EGU General Assembly 2020
© Author(s) 2021. This work is distributed under
the Creative Commons Attribution 4.0 License.

River corridors as global hotspots of microplastic pollution

Stefan Krause, Jennifer Drummond, Holly Nel, Jesus Gomez-Velez, Iseult Lynch, and Greg Sambrook Smith
Stefan Krause et al.
  • University of Birmingham, School of Geography, Earth and Environmental Sciences, School of Geography, Earth and Environmental Sciences, Birmingham, United Kingdom of Great Britain and Northern Ireland (

The total production of plastics is estimated to be~ 10 billion metric tons, half of which is thought to have ended up as waste in the environment. However, the total mass of plastic found in the world’s ocean garbage patches has been calculated as less than 1 million metric tons, a paradox that leaves the whereabouts of the majority (>99.9%) of plastic waste produced so far unexplained.


Recent research suggests that the accumulation of plastic (in particular microplastic < 5mm in size) in river corridors may be even greater than that  in the world’s oceans. Our model-based quantifications reveal that rivers do not solely function as pure conduits for plastics travelling to the oceans, but also represent long-term sinks, with in particular microplastics being buried in streambeds and floodplain sediments. This includes the development of pronounced hotspots of long-term plastic accumulation, evidencing that these emerging pollutants have already developed a pollution legacy that will affect generations to come.


The principles that govern the spatially and temporally dynamic inputs of plastics into river corridors as well as the fate and transport mechanisms that explain how plastics are transported and where they accumulate are still poorly understood. Experimental evidence of microplastic pollution in river corridors is hampered by the absence of unified sampling, extraction and analysis approaches, inhibiting a comprehensive investigation of global source distributions and fate pathways. We have therefore initiated the 100 Plastic Rivers programme to provide a global baseline of microplastic pollution in rivers, their drivers and controls in order to develop mechanistic understanding of their fate and transport dynamics and create predictive capacity by informing the parameterisation of global plastic transport models. Preliminary results evidence the suitability of the 100 Plastic Rivers approach and help validate our predictions of global plastic storage in river corridors.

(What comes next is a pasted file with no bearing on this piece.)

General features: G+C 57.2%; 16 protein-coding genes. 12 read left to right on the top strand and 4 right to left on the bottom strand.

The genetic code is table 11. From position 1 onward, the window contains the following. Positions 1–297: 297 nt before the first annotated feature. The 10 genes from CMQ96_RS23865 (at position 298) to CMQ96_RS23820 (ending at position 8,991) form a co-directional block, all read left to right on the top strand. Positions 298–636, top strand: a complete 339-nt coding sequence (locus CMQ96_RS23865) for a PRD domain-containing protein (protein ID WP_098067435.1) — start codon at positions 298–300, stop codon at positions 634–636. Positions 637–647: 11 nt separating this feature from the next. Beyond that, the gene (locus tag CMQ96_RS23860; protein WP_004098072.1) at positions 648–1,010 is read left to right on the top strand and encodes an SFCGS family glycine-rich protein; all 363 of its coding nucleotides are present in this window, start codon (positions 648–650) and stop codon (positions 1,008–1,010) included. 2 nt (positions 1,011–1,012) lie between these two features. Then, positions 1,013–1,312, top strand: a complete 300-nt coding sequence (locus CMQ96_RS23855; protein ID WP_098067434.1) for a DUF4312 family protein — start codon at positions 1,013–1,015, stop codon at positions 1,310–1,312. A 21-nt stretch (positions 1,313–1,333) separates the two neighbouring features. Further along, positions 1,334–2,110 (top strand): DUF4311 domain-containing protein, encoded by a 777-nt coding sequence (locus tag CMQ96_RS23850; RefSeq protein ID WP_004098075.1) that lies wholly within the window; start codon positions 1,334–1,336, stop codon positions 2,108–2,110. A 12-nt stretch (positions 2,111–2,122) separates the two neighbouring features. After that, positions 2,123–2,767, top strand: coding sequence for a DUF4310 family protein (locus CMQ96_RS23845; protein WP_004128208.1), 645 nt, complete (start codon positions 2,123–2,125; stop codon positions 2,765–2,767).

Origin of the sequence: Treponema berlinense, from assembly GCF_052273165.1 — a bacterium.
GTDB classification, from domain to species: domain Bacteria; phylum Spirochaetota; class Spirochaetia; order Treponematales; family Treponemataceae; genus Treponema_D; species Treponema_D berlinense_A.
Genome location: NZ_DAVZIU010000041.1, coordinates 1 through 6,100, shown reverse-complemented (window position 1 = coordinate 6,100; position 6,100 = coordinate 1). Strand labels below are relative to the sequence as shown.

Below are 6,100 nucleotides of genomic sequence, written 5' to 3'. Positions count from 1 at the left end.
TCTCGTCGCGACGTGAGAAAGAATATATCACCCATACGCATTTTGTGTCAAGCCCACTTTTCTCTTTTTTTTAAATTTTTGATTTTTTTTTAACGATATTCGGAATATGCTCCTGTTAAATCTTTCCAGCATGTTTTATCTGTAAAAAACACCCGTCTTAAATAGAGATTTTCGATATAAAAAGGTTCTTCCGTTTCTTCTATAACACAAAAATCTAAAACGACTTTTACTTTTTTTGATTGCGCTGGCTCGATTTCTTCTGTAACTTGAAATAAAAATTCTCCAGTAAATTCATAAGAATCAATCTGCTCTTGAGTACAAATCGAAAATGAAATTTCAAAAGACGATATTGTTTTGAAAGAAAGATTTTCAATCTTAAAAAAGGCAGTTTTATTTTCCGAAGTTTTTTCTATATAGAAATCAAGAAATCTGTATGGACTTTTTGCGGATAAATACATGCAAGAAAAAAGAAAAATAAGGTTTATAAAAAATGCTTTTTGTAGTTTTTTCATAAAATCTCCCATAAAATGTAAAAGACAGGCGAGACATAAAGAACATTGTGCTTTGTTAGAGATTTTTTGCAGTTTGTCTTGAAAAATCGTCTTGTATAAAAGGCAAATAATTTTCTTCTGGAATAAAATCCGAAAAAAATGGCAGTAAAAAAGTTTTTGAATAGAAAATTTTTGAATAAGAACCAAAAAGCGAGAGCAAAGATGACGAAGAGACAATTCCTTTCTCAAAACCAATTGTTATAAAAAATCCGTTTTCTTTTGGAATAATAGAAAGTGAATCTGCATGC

How to cite: Krause, S., Drummond, J., Nel, H., Gomez-Velez, J., Lynch, I., and Sambrook Smith, G.: River corridors as global hotspots of microplastic pollution, EGU General Assembly 2020, Online, 4–8 May 2020, EGU2020-3968,, 2020

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Display material version 1 – uploaded on 04 May 2020
  • CC1: Comment on EGU2020-3968, Winnie Courtene-Jones, 05 May 2020

    Hello, interesting and a great deal of work - i look forward to reading the 100 Rivers paper once out. my question is about the classification of plastics along River Tame, and the distinction between fragments and commercial fragments - how do you tell these apart? 
    Also, why do you think there is such a high abundance at T3? One would think that Ford Brook (is that FBm on the plot?) would have high abundance being located after the wwtw. 
    Thank you 

    • AC1: Reply to CC1, Stefan Krause, 05 May 2020

      Hi Winnie - that's a really interesting one ideed. We found that WWTPs were not significantly increasing river concentrations in this river (and at this time) but sources (and their relative contributions) do of course vary a lot between different systems. Our main finding was that while we saw downstream increase in concentrations (as one would expect), that reductions in flow velocities (standing waters) reduced river concentrations due to sedimentation etc. This means, concentrations were neither related much to upstream catchment population nor to main WWTP discharge points. What will be really important in future is identifying what fraction of particles is retained in what times of reservoirs and storage zones - current models of plastic contributions to the oceans assume that they originate only from areas downstream of mayor dams, which does not exactly match what is known from classic sedimentology research, but there is little field evidence so far.

      Re 'industrial fragments' this wasn't the most useful terminology and we don't use this anymore, but basically referred to particles of +/- regular shapes like nurdles - a rather uncertain distinction, in particular for environmentally aged particles.